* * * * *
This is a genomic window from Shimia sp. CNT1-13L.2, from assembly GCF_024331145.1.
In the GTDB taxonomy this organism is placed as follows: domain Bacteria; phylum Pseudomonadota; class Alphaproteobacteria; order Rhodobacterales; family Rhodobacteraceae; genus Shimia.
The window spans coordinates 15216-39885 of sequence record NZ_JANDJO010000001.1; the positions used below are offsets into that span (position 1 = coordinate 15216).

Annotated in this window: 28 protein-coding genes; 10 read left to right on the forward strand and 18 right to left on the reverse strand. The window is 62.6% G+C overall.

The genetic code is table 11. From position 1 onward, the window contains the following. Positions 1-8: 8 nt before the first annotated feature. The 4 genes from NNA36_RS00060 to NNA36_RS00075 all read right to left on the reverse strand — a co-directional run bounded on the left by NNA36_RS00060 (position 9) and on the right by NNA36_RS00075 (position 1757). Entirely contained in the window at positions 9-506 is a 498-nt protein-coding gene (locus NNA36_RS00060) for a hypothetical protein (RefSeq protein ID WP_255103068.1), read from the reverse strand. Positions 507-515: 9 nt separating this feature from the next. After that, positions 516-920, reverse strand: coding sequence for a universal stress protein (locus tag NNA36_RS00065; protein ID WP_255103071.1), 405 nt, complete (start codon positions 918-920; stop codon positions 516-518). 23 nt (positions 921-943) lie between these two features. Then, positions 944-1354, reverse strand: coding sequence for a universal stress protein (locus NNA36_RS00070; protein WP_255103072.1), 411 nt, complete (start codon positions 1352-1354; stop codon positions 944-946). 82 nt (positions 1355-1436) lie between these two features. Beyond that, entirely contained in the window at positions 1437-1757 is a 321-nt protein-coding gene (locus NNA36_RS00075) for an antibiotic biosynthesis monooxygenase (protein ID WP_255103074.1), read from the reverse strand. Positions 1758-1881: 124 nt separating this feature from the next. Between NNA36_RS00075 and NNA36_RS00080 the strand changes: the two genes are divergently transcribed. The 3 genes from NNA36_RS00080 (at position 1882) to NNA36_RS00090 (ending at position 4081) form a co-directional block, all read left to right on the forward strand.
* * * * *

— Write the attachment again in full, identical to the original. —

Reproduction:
This is a genomic window from Shimia sp. CNT1-13L.2, from assembly GCF_024331145.1.
In the GTDB taxonomy this organism is placed as follows: domain Bacteria; phylum Pseudomonadota; class Alphaproteobacteria; order Rhodobacterales; family Rhodobacteraceae; genus Shimia.
The window spans coordinates 15216-39885 of sequence record NZ_JANDJO010000001.1; the positions used below are offsets into that span (position 1 = coordinate 15216).

Annotated in this window: 28 protein-coding genes; 10 read left to right on the forward strand and 18 right to left on the reverse strand. The window is 62.6% G+C overall.

The genetic code is table 11. From position 1 onward, the window contains the following. Positions 1-8: 8 nt before the first annotated feature. The 4 genes from NNA36_RS00060 to NNA36_RS00075 all read right to left on the reverse strand — a co-directional run bounded on the left by NNA36_RS00060 (position 9) and on the right by NNA36_RS00075 (position 1757). Entirely contained in the window at positions 9-506 is a 498-nt protein-coding gene (locus NNA36_RS00060) for a hypothetical protein (RefSeq protein ID WP_255103068.1), read from the reverse strand. Positions 507-515: 9 nt separating this feature from the next. After that, positions 516-920, reverse strand: coding sequence for a universal stress protein (locus tag NNA36_RS00065; protein ID WP_255103071.1), 405 nt, complete (start codon positions 918-920; stop codon positions 516-518). 23 nt (positions 921-943) lie between these two features. Then, positions 944-1354, reverse strand: coding sequence for a universal stress protein (locus NNA36_RS00070; protein WP_255103072.1), 411 nt, complete (start codon positions 1352-1354; stop codon positions 944-946). 82 nt (positions 1355-1436) lie between these two features. Beyond that, entirely contained in the window at positions 1437-1757 is a 321-nt protein-coding gene (locus NNA36_RS00075) for an antibiotic biosynthesis monooxygenase (protein ID WP_255103074.1), read from the reverse strand. Positions 1758-1881: 124 nt separating this feature from the next. Between NNA36_RS00075 and NNA36_RS00080 the strand changes: the two genes are divergently transcribed. The 3 genes from NNA36_RS00080 (at position 1882) to NNA36_RS00090 (ending at position 4081) form a co-directional block, all read left to right on the forward strand.